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As the World Water Day is celebrated, access to water and sanitation is still a human right
Nairobi, 22 March 2019 – As the World Water Day is marked today, it is worth noting that billions still lack safe water and sanitation facilities. These people are being left behind for reasons related to their gender, ethnicity, culture and/or socioeconomic status, among others. Exclusion, discrimination, entrenched power asymmetries, poverty and material inequalities are among the main obstacles to fulfilling the human rights to water and sanitation and achieving the water-related goals of the 2030 Agenda for Sustainable Development.
According to the United Nations World Water Development Report 2019: Leaving No One Behind launched on March 19 as part of the World Water Day celebrations, a significant proportion of unserved and under-served urban residents in vulnerable situations are not counted (‘below the radar’) in current methods used for estimating service coverage. Chapter six of the report is on Cities, urbanization and informal settlements. It indicates that some of the problems lie in the ‘informal status’ of certain urban settings, and their consequent exclusion from ‘official’ statistics. Other problems result from survey methodologies that do not include inequities in service provision.
As poor and vulnerable groups are not homogeneous, policies regarding water supply and sanitation need to distinguish between different populations and design specific actions to address each of them. Disaggregated data with respect to gender, age, income groups, ethnicity, culture, geography and social inclusion analyses are key tools in determining which groups are at greatest risk of being ‘left behind’, and why. When resources are limited, it makes sense to target areas where populations have the least access to services.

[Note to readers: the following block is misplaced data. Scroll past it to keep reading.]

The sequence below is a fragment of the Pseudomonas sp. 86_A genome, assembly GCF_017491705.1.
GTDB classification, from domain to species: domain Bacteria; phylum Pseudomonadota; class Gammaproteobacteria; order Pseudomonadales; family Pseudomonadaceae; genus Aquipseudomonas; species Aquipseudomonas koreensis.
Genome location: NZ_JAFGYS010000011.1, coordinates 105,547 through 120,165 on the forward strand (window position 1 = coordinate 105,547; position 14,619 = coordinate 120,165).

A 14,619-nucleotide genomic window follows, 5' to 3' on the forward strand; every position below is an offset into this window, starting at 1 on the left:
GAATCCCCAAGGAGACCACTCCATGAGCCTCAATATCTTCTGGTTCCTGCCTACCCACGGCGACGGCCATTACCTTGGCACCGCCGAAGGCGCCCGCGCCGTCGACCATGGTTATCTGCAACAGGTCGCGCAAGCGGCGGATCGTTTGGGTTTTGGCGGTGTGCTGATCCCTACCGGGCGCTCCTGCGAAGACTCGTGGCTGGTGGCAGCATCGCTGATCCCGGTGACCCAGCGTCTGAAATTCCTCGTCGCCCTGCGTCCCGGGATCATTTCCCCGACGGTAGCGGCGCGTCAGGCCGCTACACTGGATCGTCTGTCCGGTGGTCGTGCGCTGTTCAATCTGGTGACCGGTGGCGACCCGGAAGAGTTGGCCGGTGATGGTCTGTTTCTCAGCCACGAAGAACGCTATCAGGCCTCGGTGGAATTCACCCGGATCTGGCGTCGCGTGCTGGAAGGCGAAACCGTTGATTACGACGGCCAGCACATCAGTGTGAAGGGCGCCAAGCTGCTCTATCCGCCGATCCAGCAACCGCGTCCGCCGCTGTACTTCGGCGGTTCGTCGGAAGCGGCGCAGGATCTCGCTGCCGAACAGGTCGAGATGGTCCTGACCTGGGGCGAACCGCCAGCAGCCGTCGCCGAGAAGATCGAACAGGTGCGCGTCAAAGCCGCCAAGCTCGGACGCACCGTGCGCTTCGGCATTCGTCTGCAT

In a statement to mark the day, UN-Habitat Executive Director Ms. Maimunah Shariff said, “nearly all net population growth is taking place in cities and the world is becoming increasingly urbanized. Sustainable development challenges will therefore be increasingly acute in cities, particularly in the lower- and middle-income countries where population growth and the pace of urbanization are greatest. Water scarcity is a constraint to universal basic service delivery and sustainable development. Overall, the number of urban dwellers worldwide living with seasonal water shortages is forecast to grow from close to 500 million people in 2000 to 1.9 billion in 2050. The situation is worse in informal settlements where basic water and sanitation needs are barely met. Residents are often not recognized as part of the formal system, and most importantly “left behind” in terms of access to water and sanitation services”.
On 28 July 2010, the United Nations General Assembly adopted a historical resolution recognizing “the right to safe and clean drinking water and sanitation as a human right is essential for the full enjoyment of life and all human rights” International human rights law obliges state to work towards achieving universal access to water and sanitation for all, without discrimination, while prioritizing those most in need.
Fulfilment of the human rights to water and sanitation requires that the services be available, physically accessible, equitably affordable, safe and culturally acceptable.
‘Leaving no one behind’ is at the heart of the commitment of the 2030 Agenda for Sustainable Development, which aims to allow all people in all countries to benefit from socioeconomic development and to achieve the full realization of human rights.